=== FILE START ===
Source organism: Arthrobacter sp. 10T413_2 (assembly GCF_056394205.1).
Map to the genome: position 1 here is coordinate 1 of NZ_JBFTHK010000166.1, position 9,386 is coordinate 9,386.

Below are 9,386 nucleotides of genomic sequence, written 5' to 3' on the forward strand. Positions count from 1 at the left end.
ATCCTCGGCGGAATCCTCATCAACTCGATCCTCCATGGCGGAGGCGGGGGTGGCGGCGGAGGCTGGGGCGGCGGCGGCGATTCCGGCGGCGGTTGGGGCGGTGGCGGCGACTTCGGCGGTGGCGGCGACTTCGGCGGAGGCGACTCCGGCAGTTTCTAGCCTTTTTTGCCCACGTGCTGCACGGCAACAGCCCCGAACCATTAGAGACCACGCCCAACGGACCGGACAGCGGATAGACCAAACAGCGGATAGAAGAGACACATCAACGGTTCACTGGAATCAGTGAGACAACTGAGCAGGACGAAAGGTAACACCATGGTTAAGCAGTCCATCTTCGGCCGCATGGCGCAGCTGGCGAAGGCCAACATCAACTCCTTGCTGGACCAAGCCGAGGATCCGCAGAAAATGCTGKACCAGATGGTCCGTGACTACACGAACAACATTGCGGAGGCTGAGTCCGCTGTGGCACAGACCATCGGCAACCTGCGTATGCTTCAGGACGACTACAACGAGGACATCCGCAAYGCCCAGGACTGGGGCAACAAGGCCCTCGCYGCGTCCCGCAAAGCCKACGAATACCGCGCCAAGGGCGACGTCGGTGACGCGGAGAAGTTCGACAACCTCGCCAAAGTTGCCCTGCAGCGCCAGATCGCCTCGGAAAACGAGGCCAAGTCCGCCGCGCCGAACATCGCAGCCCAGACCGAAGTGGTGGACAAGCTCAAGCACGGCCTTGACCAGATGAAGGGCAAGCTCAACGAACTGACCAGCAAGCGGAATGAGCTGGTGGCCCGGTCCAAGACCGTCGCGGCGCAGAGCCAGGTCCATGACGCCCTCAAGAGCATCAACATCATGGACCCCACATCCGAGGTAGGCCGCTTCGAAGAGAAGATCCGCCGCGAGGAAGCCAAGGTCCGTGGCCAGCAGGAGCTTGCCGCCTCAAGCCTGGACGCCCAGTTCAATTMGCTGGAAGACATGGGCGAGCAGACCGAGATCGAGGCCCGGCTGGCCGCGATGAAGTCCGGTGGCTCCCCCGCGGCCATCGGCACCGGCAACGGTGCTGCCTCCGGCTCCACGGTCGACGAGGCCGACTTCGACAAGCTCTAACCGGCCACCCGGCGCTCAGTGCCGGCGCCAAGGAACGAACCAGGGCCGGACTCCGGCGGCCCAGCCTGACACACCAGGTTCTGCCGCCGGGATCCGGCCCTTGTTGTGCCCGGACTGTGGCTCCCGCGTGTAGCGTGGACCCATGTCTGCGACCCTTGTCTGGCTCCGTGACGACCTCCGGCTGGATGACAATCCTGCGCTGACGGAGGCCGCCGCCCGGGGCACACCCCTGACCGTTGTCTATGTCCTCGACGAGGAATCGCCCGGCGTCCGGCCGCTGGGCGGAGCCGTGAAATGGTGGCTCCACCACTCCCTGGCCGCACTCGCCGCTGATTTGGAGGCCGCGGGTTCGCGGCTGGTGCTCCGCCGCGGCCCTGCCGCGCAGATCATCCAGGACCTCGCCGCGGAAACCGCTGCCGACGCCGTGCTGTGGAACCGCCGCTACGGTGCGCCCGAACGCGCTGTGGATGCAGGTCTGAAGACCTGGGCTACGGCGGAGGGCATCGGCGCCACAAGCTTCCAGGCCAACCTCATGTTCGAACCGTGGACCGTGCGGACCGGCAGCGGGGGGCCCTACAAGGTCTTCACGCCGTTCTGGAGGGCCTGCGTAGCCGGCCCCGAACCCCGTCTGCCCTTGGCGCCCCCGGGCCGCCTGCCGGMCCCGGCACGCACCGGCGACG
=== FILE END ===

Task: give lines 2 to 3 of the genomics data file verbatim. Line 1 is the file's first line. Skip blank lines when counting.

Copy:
Map to the genome: position 1 here is coordinate 1 of NZ_JBFTHK010000166.1, position 9,386 is coordinate 9,386.

Below are 9,386 nucleotides of genomic sequence, written 5' to 3' on the forward strand. Positions count from 1 at the left end.